Sitting down to lunch with Archbishop Jason Gordon is not a normal occurrence for most people. However, this is exactly what nine students from Duquesne University of Pittsburgh, Pennsylvania, United States had the chance to do.
The students are in Trinidad for a month studying social justice, global issues and African music. They were accompanied by Dr Patricia A Sheahan, and other chaperones.
Student Sean Cahir remarked, “I looked forward to meeting the archbishop because I knew he would provide great insight on the issues facing the country of Trinidad and Tobago, and how to address them.” Students were eager to ask questions and connect the conversation back to the focus of their studies.
One major topic covered was social justice issues regarding education for Trinidadian students moving from primary to secondary schools, and how the archbishop wishes to address the situation of teaching 21st century students.
Archbishop Gordon described the difficulties getting into schools of choice and shared a personal testimony which revealed why he has such a passion to adjust the system to benefit everyone and not just select students. A percentage of students attend schools where there is a shortage of resources while others enjoy updated materials and technology. This interested student Emma Nicolazzo as she remembered from her Ethics course a movie titled, Waiting for Superman, that followed the education system in America.
Another topic of interest was the concept of colonialism. The archbishop explained how Trinidad’s entire history involved European influence in some way. The university students learned that before the Spanish and French came to the country, the Amerindians were the only inhabitants, and their roots have not endured far into today’s society.
Additionally, local Christians have been exposed to a white Jesus and other biblical characters based on European imagery. Student Sarah Gethers asked the archbishop why all the paintings and statues one sees on the island, representing both men and women in the Bible, were still depicted as white. Sarah expected these works of art to be more representative of the island’s inhabitants.
This is where the archbishop explained colonialism and why he believes it is still affecting the country years after its independence.
Archbishop Gordon spoke of a local artist, Jackie Hinkson, who created a series of 14 paintings titled, Christ in Trinidad. Hinkson’s paintings depict the story of Jesus through large, oil murals that show what life in Trinidad may have been like if Jesus lived on the island. The artwork features scenes such as the Last Supper taking place in a rum shop and the calming of the storm showing the use of traditional Trinidadian fishing boats.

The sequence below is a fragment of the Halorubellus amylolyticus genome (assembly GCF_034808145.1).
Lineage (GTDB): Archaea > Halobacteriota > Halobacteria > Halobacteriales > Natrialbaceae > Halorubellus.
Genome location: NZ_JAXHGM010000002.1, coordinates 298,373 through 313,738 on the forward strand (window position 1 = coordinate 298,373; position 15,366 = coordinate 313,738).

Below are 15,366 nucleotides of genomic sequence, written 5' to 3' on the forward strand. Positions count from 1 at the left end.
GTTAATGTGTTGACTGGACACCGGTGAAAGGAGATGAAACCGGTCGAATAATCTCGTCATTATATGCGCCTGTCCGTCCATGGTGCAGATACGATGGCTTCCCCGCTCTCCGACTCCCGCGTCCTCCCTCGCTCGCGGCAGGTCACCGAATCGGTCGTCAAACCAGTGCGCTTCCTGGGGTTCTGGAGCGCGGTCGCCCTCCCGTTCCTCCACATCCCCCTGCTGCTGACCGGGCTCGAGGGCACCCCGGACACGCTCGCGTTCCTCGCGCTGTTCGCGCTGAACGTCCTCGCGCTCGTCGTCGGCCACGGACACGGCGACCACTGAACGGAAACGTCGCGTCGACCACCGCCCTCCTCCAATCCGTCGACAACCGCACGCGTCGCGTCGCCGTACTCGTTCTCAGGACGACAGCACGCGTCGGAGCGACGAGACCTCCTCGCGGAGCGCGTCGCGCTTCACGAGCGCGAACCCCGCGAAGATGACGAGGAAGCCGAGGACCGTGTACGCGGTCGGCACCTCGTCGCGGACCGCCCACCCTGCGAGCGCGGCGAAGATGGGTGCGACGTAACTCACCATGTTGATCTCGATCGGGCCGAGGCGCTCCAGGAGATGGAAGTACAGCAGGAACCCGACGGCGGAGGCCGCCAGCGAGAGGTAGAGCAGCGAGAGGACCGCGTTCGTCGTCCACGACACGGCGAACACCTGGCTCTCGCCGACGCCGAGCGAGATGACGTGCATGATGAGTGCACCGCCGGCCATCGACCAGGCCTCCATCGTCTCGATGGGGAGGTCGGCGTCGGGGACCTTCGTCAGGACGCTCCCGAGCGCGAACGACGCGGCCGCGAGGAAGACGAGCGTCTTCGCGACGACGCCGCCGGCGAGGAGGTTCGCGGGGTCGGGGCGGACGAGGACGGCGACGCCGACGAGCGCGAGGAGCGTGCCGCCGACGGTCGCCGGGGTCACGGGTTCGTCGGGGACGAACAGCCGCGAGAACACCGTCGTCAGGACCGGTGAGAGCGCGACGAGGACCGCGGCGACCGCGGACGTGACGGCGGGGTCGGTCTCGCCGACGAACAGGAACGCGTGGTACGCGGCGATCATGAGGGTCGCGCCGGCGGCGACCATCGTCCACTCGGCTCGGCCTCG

After projecting photographs of a few of the murals from his iPad, Archbishop Gordon discussed the fact that the local Catholic Church had decided not to endorse the works, even though they are the first real representation of the Catholic faith in relation to Trinidadian culture, due to people still being stuck in the mindset of colonialism.
After sharing this information, the archbishop directed students to the Scott Street, Port of Spain house and art gallery of Michele Jodhan, founder of the Tallman Foundation, who works with local youth to help them embrace their interest in the arts and further their education.
Archbishop Gordon informed the students of life in the twin-island republic and discussed some of the issues that the country is facing today. Student Max Wunderlin asked about the people of T&T’s steadfast Catholic faith despite it not being a religion native to the island. The archbishop agreed that even though it is not, that the people here are very devout to their faith, and he attributes this mostly to the merciful nature of Catholicism and Christ’s teaching of unconditional love.
The archbishop also took away some new insights regarding America and some of the social issues that country faces, and how similar the issues are in both countries.
The experience was enriching in many ways for the students. Student Jordan Cuarvina agreed that, “Even though I was nervous to meet His Grace beforehand, I felt pleasantly surprised and comfortable talking to him.”
The students lunched with the archbishop; the menu was fish and rice, followed by rum cake with coconut ice cream for dessert. – Edited version of a report done by Adam Hines, student